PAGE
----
Gov. Dannel P. Malloy on Thursday named former state Sen. Edith Prague of Columbia as the commissioner of the new State Department on Aging, a rebuke to those who insist there are no second acts in American life — never mind a third and a fourth. Prague is 87.
Prague returns to state government after stints as a state representative and state senator, divided by a tumultuous and ultimately unhappy tenure as the commissioner of aging under Gov. Lowell P. Weicker Jr.
Weicker eventually eliminated the department, folding its functions into the Department of Social Services, earning him the everlasting enmity of Prague, who still grimaces at the mention of Weicker’s name.
“We did not agree, and we fought bitterly,” Prague said.
Malloy said the rationale for a stand-alone department was simple: Connecticut is aging. By 2030, more than 21 percent of the state’s population is expected to be of retirement age.
“I believe Edith has the experience and expertise necessary to make an immediate impact and lead policy initiatives,” Malloy said. “I have always admired Edith’s tenacity and leadership.”
She will be paid $120,000.
Prague, who did not seek re-election last fall for health reasons, said she called Malloy and sought the job, insisting that her health was better than when she departed the state Senate for the last time.
“That was then, this is now,” she said. “I am healthier. I am drinking Boost every day, so I’ll stay healthy.”
Prague, was the oldest member of the General Assembly at her departure, leaving after a busy year in which she played a visible role in the abolition of the death penalty for future crimes and taking the lead on a bill that gives collective bargaining rights to certain home-care workers and daycare providers.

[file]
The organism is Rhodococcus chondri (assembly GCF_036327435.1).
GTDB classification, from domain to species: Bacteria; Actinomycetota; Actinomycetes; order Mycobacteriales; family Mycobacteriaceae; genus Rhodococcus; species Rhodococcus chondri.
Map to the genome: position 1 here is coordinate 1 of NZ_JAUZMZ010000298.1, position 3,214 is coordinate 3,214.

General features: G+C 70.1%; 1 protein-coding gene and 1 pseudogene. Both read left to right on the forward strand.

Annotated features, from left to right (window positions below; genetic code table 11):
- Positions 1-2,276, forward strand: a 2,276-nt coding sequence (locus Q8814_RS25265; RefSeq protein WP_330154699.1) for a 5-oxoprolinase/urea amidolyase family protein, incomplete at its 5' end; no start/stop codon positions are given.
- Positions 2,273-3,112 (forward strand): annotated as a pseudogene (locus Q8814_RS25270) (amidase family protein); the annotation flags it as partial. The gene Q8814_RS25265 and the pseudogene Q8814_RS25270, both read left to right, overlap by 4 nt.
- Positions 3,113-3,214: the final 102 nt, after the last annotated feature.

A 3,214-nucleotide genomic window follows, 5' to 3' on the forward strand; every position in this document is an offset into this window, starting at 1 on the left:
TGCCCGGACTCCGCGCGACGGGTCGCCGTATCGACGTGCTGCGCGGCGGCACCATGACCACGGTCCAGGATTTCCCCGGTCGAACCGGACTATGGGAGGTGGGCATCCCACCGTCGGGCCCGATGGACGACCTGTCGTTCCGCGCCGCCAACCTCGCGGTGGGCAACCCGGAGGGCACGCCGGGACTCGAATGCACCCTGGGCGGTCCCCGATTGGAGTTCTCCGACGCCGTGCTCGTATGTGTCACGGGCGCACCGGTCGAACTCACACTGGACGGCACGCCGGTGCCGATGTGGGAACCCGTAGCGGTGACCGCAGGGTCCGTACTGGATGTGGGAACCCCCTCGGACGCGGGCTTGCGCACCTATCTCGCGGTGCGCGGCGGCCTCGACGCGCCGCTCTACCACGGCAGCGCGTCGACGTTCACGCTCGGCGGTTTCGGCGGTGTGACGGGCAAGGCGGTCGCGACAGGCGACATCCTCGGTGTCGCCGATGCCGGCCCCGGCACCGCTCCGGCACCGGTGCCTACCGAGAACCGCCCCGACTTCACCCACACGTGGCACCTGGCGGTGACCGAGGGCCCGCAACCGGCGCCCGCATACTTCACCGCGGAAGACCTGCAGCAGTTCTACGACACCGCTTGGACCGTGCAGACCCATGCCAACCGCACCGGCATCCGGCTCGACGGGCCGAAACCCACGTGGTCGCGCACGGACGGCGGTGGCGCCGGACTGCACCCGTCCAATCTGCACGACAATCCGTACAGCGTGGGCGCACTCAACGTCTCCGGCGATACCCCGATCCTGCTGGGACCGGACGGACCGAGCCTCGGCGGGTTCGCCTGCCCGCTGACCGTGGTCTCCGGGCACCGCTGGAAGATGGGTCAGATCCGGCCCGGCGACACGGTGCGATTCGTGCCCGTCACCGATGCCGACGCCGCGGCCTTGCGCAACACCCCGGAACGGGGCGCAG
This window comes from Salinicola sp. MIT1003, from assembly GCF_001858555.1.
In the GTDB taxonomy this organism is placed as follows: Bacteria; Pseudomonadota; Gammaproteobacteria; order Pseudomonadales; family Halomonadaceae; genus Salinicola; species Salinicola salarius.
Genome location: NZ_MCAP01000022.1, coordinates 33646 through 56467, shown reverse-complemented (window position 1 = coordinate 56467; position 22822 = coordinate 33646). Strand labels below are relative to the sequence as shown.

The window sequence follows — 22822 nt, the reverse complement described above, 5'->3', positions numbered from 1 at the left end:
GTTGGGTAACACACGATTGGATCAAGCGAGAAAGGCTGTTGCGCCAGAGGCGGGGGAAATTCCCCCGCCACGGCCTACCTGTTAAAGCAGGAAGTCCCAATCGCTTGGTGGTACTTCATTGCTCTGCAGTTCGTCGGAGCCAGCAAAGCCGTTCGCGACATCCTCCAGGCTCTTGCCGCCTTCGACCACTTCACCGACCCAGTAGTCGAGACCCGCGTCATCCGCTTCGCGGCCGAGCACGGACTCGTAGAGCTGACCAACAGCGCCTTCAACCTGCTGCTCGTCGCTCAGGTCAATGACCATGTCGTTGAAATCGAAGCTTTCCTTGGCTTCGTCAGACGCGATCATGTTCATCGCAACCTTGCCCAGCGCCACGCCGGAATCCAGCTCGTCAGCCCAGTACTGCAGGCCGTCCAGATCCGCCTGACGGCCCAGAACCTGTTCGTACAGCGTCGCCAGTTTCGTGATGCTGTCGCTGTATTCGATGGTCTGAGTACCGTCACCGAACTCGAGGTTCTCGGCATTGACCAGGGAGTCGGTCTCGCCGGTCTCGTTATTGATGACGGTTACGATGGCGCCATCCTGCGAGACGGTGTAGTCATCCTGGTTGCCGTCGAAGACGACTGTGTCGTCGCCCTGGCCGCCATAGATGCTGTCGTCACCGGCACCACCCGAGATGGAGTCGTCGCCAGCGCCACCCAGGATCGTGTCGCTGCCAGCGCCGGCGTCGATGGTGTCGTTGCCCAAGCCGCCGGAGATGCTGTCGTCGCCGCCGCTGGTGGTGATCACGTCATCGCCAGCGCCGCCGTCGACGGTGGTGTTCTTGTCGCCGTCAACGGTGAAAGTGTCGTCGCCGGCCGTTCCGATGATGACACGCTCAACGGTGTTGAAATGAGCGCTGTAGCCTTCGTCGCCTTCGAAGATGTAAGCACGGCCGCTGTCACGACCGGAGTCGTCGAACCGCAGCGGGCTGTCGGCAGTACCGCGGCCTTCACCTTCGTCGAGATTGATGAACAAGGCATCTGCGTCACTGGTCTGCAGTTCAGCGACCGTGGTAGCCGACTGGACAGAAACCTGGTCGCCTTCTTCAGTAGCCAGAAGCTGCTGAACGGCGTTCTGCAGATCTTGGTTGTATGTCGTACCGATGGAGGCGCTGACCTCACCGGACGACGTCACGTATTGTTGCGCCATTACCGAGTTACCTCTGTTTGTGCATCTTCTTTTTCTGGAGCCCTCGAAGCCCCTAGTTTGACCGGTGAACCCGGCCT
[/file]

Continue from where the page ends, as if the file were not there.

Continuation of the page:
“I emotionally left here that night,” Prague told The Mirror last year, referring to the collective bargaining bill. “All those workers were celebrating, cheering in the halls. It doesn’t get better than that.”
As the co-chairwoman of the Labor and Public Employees Committee, she led the six-hour debate. She stood exhausted that night, waiting for her ride by the main door to the Capitol, saying it was one of her proudest moments in the General Assembly.
Prague had a minor stroke on Christmas Day in 2011, but she bounced back. Her major concession was that she stopped driving to the Capitol from her home in eastern Connecticut, and she has missed some late night votes.
But her doctor bluntly warned her that the stress of working at the Capitol could be dangerous.
“My doctor looked me square in the face and said, ‘The second time, you might not be so lucky,’ ” Prague said last year. “I don’t want to go to my grandson’s college graduation in a wheelchair.”
So, what’s changed?
Malloy interjected that his commissioners generally do not meet at 2:30 a.m., when the Senate routinely finishes its business late in the session.
Prague said running for re-election would have been stressful in a new district after redistricting.
She said she was up to the new job.
After the press conference, Prague smiled and offered another reason for her return: “I couldn’t stay home.”
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